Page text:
My @Home list has accumulated so many next actions that I'm no longer able to effectively evaluate it and make a decision on what to do. There's a high "yuck" factor attached to that list and I don't even want to look at it.
Ultimately, I realize this might cause my brain to stop entirely trusting my system. I started searching the posting board to get some ideas on how to shore up this weak point in my system and I found this thread. After I read some of the excellent ideas here I connected them with this piece of text I saved from an old posting. In fact, I think David Allen wrote this.
GTD: Projects, Someday/Maybes, NAs
Projects lists should only contain those things that you need to deliver on in the next 9 months. Deliverables beyond that belong on your 'Someday / Maybe' list and can be turned into Projects when they fall into the 9 month window. If you include a review of your Someday/Maybe list in your weekly review, you won't miss the projects and you can get them off your mind.
Next Actions Lists should only contain NA's that you plan to complete in the next 2-3 weeks. Note other actions that you think of during the weekly review in your project support material and turn it into a next action when needed.
During the weekly review, one is supposed to review the action lists for completed items and identify at least one next action for every project on the project list. I've taken the latter literally; I've created next action for every project on a context list or on my calendar. However, I think that I've activated too many projects around the house, and as a result my @Home list has too many items for me to use it effectively.
Admiral Karl Doenitz, commander of the German U-boat forces during WWII, stated in his officer's training manual that it was better to sink a few ships than to damage many. In essence, I've been doing just the opposite. I've only made tiny progress on many projects instead of focusing on a few and seeing them to completion. As a result, I don't get the wins I so desire, I don't even want to look at my @Home list, and sometimes I even hate my house because of all the stuck energy created by these open loops.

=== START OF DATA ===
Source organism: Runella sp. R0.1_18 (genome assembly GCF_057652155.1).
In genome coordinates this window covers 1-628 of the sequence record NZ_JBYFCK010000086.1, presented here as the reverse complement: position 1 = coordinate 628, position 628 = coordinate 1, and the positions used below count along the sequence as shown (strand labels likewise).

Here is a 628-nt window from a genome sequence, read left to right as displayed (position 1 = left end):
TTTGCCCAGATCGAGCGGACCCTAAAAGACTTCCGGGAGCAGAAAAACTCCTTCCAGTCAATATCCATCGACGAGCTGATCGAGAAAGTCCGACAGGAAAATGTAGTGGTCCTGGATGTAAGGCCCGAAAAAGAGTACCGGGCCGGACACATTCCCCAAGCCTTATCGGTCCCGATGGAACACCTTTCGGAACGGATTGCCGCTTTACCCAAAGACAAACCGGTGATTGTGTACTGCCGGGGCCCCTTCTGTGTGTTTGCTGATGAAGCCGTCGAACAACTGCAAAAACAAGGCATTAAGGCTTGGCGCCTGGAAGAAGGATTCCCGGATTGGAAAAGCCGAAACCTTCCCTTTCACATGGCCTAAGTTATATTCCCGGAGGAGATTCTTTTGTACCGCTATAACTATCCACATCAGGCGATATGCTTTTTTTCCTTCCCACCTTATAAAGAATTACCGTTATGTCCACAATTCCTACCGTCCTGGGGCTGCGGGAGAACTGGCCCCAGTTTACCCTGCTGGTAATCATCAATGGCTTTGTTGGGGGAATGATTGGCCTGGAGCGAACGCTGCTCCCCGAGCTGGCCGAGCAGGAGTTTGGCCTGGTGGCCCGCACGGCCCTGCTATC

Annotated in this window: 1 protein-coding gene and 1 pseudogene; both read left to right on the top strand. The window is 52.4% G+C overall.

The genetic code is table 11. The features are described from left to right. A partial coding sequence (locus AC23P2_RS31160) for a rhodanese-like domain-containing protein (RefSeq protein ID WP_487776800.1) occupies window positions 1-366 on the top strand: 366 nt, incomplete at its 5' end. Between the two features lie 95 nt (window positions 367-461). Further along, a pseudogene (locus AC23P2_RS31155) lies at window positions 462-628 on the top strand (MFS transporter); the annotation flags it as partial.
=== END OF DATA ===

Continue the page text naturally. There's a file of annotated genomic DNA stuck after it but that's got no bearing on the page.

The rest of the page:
I've decided to modify the way I conduct my weekly review. As I review my action lists for completed items, I will decide whether or not I can or will commit to completing each item within the 2-3 week window. If the answer is "no", then I have several options to consider.
If the next action is not attached to a project, I will move it to Someday/Maybe. Until I feel comfortable that I can commit to doing it within 2-3 weeks, it does not move back to an action list.
If the next action is attached to an active project, I will note the next action in the project support material and remove it from the context list. However, that doesn't mean that I have to or want to move the project to Someday/Maybe. If I'm still committed to finishing it within a 9-month window, but need to shelve it for a few weeks to deal with more important things, I'll leave it on the Projects list. As long as I've identified the next action and recorded it in a place I'll look at least once a week, that should keep the project off my mind. I can always put it back on the appropriate list once I have the bandwidth to finishing that next action within 2-3 weeks.
As I review each item on the Projects list, I'll evaluate whether or not I'm truly committed to finishing it within the 9-month window (or if at all) and decide whether or not to jettison it or move it to Someday/Maybe.
I think that by doing this I can keep my @Home list down to a reasonable number of items, and keep me from committing to too many projects at a given time. I'll try this strategy for a month and post an update.
Have a safe and merry Christmas!